Read up on the different classifications here.
It’s a drag cooking brown rice – waiting the 45 minutes or so that it takes to cook. So, I always have one of the ready-to-eat packets of cooked brown rice in the cupboard. Yes, it’s way more nutritious than white rice. Yes, it’s portion controlled so you won’t over eat. Buy types that are low GI (like Doongara) or else mixtures with quinoa and black rice.
Nothing lifts the flavour of a grill or barbecue faster than a sprinkle of herbs. My favourites are:
Packed with vitamins and phyto-compounds, herbs allow you to turn plain yet nutritious foods such as vegetables, legumes, fish and meats into flavoursome, appetising meals without adding fat, salt or sugar. I can smell the aroma of fresh basil or mint leaves now.
Perfect as a snack or a refreshing way to finish a meal. Choose fruits that are in season to ensure you get variety throughout the year. For January in summer, think berries, mangoes and stone fruit such as nectarines or peaches.
Always on hand when you have nothing else to cook. Can make an easy, scrambled eggs or an omelette with onion, mushrooms and leftover ham or asparagus.
Choose a middle-of-the road milk to keep in the fridge. I like a lower-fat variety (like a Lite White milk) as it boosts your calcium intake without overdoing the fat and kilojoules.
It's nice to have a plain yoghurt on hand as I can sweeten it up myself with honey and/or fruit plus it can sub for sour cream in a recipe.
Grated cheese makes a quick topping for many a dish from a vegetable bake to a Classic Caesar Salad.
I love a regular round tomato for toasted sambos and burgers or else small grape/cherry for snacking and salads. They are wonderful. Love that you can buy them in a punnet ready to snack on.
These can be used in sooo many ways. From subbing for crackers with a dip to munching on when a hunger fit overtakes you.
Have some of these on hand to make up the base of a lunch salad or else to create a quick side salad. Top with cucumbers or small mushrooms or half an avocado.
and in the fruit bowl:
A lemon makes a tasty alternative to vinegar in your salad dressing plus it adds vitamin C. A squeeze in a glass of water or mineral water can take the edge off your hunger if there’s still an hour to go to the next meal.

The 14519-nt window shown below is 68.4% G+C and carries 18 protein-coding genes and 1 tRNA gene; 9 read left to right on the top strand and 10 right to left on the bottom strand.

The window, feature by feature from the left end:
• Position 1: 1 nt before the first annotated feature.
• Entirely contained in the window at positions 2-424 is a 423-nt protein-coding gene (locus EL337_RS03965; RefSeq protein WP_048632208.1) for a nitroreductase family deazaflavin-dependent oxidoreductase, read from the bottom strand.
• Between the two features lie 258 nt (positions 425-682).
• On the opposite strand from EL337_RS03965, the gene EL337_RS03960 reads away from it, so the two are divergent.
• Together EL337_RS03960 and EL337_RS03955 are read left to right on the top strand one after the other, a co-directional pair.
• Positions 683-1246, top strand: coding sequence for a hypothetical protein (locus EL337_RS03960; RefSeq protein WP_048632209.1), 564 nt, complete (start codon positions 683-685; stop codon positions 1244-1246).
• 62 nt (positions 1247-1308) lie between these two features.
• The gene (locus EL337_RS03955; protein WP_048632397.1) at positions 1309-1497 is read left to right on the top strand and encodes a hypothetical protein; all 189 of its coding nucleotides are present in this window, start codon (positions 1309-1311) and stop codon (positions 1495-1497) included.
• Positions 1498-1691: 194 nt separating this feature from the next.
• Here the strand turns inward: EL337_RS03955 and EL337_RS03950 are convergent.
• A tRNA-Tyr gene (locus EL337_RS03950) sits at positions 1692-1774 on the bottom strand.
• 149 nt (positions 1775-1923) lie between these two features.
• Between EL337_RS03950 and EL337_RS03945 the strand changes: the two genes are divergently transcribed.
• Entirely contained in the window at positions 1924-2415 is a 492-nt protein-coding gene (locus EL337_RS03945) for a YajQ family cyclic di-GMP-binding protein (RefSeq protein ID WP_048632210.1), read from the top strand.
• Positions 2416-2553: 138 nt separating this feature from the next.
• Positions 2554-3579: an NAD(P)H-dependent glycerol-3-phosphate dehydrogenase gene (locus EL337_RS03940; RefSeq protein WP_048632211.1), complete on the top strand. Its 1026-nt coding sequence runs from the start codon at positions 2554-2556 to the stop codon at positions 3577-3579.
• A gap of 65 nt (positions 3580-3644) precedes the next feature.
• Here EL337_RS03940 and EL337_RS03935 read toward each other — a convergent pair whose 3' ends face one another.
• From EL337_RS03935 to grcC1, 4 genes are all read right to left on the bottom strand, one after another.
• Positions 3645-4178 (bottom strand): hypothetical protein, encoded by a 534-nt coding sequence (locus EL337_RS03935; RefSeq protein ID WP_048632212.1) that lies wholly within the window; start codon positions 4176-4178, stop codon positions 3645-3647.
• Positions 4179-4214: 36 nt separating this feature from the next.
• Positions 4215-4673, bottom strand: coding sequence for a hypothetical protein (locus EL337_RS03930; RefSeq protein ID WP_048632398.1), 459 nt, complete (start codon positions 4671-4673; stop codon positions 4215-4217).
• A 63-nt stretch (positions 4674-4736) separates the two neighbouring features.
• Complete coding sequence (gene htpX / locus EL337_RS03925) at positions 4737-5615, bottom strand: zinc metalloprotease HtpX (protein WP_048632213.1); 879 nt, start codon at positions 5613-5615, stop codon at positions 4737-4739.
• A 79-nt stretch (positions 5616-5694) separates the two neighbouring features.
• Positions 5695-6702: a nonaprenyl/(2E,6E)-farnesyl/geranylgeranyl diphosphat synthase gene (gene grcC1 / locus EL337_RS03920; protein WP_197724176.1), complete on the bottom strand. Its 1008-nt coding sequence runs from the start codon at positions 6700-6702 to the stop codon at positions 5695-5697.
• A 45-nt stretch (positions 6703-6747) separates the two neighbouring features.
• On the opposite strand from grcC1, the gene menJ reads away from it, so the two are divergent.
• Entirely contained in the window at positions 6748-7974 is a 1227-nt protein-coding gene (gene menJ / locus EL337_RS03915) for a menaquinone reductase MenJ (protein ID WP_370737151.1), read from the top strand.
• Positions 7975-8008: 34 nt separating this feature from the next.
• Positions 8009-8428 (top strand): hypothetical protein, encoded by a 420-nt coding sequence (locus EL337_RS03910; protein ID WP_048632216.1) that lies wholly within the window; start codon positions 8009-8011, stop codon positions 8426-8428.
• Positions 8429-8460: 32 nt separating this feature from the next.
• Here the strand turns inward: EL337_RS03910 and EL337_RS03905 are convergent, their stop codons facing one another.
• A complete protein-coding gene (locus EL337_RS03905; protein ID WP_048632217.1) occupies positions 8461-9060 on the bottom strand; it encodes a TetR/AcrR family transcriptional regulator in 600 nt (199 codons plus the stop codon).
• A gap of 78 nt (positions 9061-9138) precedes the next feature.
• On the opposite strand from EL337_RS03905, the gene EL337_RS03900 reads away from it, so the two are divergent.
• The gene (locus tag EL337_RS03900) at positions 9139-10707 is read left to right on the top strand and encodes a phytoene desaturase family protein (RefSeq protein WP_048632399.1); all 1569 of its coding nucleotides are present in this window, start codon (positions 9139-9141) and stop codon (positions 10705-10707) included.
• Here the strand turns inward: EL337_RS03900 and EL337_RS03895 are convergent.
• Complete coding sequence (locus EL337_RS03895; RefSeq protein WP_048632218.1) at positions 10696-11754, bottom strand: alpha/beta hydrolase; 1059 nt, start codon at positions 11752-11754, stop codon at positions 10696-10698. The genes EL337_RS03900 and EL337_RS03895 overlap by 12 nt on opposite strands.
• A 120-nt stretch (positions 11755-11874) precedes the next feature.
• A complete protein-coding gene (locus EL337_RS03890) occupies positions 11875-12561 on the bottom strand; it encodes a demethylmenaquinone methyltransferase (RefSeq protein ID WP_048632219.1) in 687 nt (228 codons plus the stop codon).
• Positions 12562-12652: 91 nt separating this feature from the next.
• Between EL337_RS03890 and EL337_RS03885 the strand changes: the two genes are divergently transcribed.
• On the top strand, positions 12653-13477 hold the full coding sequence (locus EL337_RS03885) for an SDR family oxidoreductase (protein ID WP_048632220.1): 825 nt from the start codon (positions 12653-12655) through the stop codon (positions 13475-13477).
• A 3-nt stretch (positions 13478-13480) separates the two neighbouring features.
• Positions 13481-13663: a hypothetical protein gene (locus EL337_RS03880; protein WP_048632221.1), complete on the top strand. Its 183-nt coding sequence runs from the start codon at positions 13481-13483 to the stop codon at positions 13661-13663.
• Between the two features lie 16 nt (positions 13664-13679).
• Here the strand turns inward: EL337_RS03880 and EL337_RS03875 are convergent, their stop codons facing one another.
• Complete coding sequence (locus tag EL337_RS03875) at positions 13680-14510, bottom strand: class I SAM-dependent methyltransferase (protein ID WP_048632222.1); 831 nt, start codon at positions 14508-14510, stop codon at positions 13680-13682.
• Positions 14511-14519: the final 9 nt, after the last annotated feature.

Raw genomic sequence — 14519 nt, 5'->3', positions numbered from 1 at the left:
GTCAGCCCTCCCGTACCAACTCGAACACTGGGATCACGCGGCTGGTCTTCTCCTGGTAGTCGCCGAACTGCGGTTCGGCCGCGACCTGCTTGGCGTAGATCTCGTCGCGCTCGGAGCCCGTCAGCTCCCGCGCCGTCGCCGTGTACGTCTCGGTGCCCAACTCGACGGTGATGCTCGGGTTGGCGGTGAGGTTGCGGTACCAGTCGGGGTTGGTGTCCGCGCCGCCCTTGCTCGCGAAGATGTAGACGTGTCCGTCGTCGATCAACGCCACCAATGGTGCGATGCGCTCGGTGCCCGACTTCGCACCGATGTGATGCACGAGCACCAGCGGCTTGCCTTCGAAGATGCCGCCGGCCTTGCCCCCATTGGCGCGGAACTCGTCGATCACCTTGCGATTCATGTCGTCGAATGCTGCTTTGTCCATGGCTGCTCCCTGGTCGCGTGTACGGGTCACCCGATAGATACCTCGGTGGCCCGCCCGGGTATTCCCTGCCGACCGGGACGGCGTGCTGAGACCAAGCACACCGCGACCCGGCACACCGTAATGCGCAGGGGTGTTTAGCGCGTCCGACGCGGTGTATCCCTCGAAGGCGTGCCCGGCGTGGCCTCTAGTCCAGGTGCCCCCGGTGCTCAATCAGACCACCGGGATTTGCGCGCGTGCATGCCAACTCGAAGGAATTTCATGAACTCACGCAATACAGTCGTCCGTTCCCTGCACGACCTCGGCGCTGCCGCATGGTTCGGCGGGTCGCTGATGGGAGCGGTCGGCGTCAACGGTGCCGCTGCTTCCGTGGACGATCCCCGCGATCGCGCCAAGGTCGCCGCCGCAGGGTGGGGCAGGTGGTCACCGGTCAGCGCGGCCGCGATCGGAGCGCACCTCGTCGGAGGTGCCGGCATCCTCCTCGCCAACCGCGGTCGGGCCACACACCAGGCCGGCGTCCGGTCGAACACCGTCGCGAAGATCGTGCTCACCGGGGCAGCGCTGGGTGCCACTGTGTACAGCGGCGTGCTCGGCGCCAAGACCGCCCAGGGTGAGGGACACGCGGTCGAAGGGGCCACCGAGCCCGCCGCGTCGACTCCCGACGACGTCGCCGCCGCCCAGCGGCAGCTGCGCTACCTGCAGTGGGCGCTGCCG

Keep a packet of frozen peas, corn, spinach or mixed vegetables to add to a quick meal. Good value for money and handy when your fridge is bare. Read how they compare with the fresh goods here.
Choose lower-fat versions or frozen yoghurts or gelato and team with fresh, canned or stewed fruit for a sweet finish to a meal. See our review of an ice cream that has a 5 Health Star Rating.
You can buy frozen cod, salmon (with or without the skin), barramundi, ling, basa and whiting from most supermarkets. Many are individually wrapped portions which makes it easy to take the required portions out of the freezer and pop them into the fridge to defrost in the morning or the night before. They’ll be ready when you get home. You can grill, barbecue them or give a spray of olive oil and pan-cook them in a hot pan. Be careful buying fish from the supermarket fish section and freezing them as they are not all fresh. Some have been "Thawed for your convenience” and cannot be refrozen. It pays to check!
Wrap these individually so you can take out one or two as the occasion calls for it.
Start this year right with a health pantry. You can’t eat healthily if you don’t have healthy things at the ready in your fridge, freezer or cupboard!